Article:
(Unless you have Reunions housing, in which case Angela Hodgeman bestows you another 24 hours in your room before you have to move across the hall.)

And those big empty white tents and rows of wooden fences mean it’s officially Dead Week now, that calm before the Reunions storm. Everybody take a deep breath, catch up on your sleep, and maybe detox a little.

That’s our cue to peace for the summer. It’s been a pleasure writing for y’all, and be sure to check in again in the fall for news, musings, and everything you could possibly want and not want to know about our beloved Princestitution.

(But check back after Dead Week — we’ll be covering Reunions and commencement intermittently, as often as time and alumni partying will allow. And we’ll be covering the summer with our Weekly Updates and, of course, let you know if anything breaking happens.)



How’d You Like Your History Thesis to Undergo a Supreme Court Grilling?

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As discussions keep going strong about last week’s Elena Kagan ’81 nomination, the White House has announced that it will publish Kagan’s undergraduate thesis from Princeton’s Department of History.  This announcement was made after the right-wing site RedState had illegally posted her “socialist thesis” last week; apparently, Kagan (and not ‘ole Nassau) holds the copyright for her undergraduate work.  Her graduate thesis from Oxford will also be released.  A White House official explained:

In addition to requesting an expedited release of the documents from the Clinton White House detailed in [White House counsel Bob] Bauer’s letter, the White House will make available copies of Kagan’s theses from Princeton and Oxford. These documents were not specifically requested by the Judiciary Committee in the questionnaire, but demonstrating our commitment to transparency, they will be made available to the committee and the public regardless.

The thesis can now be accessed online: read away, if you have a few days to spare (as we all clearly do during exam week. Duh.). Or check out the Prince’s Cliff Notes version from earlier in the month if you’re a tad short on time. Read Politico’s full story on the theses releases here. For a more sympathetic take on how college kids are supposed to write theses that are naive and inflammatory (and not meant to be read out of context), head over to Slate, where Christopher Beam wrote a great piece yesterday about how “college is all about screwing up.” Sweet music to our ears, Chris…

SCORE: Round 2

wrong kind of SCORE.

wrong kind of SCORE

For those of you who set 7am alarms this morning to get an edge on SCORE’s reopening, here’s a look at some of the most sought-after classes for the fall of 2010. (Note: For our purposes, we’re omitting the six introductory/prerequisite courses with the highest enrollment, including CHM303, PSY207, ECO100, SOC101, PSY101 and PHI203. These courses receive record enrollment numbers every year, primarily due to their status as required department prerequisites).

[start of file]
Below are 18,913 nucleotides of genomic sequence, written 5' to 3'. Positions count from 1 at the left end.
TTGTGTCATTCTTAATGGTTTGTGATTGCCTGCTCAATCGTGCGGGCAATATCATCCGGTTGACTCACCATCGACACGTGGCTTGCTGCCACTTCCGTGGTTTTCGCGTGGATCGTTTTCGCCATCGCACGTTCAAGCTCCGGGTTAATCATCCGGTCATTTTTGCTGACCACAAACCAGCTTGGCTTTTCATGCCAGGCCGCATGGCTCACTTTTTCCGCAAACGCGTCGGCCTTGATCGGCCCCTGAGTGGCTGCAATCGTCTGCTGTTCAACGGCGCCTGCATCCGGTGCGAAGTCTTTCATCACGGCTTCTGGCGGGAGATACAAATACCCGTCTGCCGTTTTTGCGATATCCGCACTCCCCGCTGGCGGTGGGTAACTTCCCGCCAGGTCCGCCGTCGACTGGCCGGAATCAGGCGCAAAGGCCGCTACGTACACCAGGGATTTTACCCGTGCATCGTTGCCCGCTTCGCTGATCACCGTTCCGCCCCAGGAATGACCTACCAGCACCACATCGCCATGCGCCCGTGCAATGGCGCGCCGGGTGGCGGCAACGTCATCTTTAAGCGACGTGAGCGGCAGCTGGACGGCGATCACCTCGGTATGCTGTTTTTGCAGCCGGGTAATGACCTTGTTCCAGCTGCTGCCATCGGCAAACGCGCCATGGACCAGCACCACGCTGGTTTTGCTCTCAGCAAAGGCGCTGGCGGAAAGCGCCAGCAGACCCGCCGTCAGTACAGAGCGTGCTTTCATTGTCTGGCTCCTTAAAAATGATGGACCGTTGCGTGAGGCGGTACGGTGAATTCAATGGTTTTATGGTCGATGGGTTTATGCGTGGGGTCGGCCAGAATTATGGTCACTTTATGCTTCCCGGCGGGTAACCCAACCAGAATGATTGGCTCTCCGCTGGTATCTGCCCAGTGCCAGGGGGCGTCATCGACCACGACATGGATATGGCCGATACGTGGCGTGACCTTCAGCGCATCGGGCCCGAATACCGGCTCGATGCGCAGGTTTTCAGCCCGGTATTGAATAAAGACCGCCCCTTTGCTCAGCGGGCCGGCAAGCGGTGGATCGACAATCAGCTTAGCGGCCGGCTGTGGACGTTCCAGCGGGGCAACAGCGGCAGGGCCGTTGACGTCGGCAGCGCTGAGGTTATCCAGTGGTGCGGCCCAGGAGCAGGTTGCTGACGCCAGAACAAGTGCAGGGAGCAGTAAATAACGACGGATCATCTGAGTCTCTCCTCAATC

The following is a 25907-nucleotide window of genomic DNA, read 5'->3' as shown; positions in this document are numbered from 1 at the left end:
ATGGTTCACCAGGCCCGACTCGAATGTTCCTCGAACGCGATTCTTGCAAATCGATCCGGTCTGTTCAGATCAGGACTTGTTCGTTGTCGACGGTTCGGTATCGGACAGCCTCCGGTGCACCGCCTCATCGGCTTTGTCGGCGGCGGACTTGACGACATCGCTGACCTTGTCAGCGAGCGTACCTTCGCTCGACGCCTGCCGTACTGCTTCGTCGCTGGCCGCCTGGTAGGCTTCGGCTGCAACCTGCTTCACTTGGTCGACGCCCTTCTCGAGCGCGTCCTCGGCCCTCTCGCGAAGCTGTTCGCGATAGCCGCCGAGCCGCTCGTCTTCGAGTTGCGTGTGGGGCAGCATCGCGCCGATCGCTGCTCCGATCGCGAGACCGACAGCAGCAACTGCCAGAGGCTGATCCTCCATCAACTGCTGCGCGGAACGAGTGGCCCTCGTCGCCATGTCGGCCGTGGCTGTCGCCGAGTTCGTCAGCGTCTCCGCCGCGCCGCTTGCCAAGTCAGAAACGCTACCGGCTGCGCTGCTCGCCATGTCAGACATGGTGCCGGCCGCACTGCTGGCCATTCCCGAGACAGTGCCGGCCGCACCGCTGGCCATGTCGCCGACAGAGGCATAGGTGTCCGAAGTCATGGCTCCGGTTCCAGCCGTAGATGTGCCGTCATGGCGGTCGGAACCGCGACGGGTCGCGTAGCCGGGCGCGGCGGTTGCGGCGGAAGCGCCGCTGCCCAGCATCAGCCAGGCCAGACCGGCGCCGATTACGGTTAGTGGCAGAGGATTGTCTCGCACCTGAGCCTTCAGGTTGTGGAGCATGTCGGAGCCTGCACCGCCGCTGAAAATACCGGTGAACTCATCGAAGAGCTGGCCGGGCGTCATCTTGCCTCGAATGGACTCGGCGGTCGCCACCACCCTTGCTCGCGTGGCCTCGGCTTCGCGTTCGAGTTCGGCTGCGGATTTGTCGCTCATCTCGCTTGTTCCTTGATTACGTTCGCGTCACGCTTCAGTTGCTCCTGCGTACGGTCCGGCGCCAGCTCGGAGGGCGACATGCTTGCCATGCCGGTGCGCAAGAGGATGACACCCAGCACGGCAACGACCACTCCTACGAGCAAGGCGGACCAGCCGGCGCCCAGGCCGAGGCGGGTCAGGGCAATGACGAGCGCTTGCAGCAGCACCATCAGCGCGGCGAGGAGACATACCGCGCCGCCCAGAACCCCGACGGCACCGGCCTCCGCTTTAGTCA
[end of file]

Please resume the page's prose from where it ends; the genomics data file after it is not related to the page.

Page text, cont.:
REL261: Christian Ethics and Modern Society
Professor: Eric S. Gregory
Enrollment 178 (as of 9:30 am)

With enrollment at 158 last fall, this course promises to engage students with some of the major debates and conflicts of “Christian ideals of conduct, character, and community.” The course tackles major questions such as “Are Christian virtues and principles fundamentally at odds with the ethos of liberal democracy oriented toward rights, equality, and freedom?” We can see why over 178 students are eager to join Professor Gregory in pursuit of the examined life.

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The Aftermath


This is the aftermath of exam period. This is the carnage. Somewhere under this mound of everything is my room. A wad of papers and toiletries sit on my desk. My bed is just a sheet and a dirty pillow on it for sleeping during those 4 hour transitions between work and more work. The clutter on the floor is near impossible to get through. I woke up this morning and tripped only to catch myself by banging my hip into the desk. It’s full of books, dirty laundry, papers, shoes, and I think that’s my wallet — I’ve been looking for that for ages!

I’d say it’s time for some rest. If I wake up from this post-exam hibernation, I hope it leaves me with enough days to clean this thing before I depart.

IN PRINT: The Dinky Gets the NY Times Treatment


PRINCETON, N.J. — The run of the train known as the Princeton Dinky is both impressively long and unusually short. For 145 years, this rail link in a college town has ferried students and commuters over the briefest of distances.

But Year 146 has not been kind to the nation’s shortest regularly scheduled commuter route, which travels a four-minute, 2.7-mile stretch of track between a small station at Princeton University and a larger one at Princeton Junction.

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We just don’t do commencement like we used to

We know that there’s still a week of finals, but since the year is almost over, we thought we’d share a silent video of Princeton commencement ca. 1928. Some of it you’ll recognize — like the hand motions to Old Nassau or the P-rade. But apparently there are some traditions we’ve lost in the past 80 years — like riding around on people dressed as horses? That part starts around 3:50 but there are plenty of other quirky traditions throughout the clip.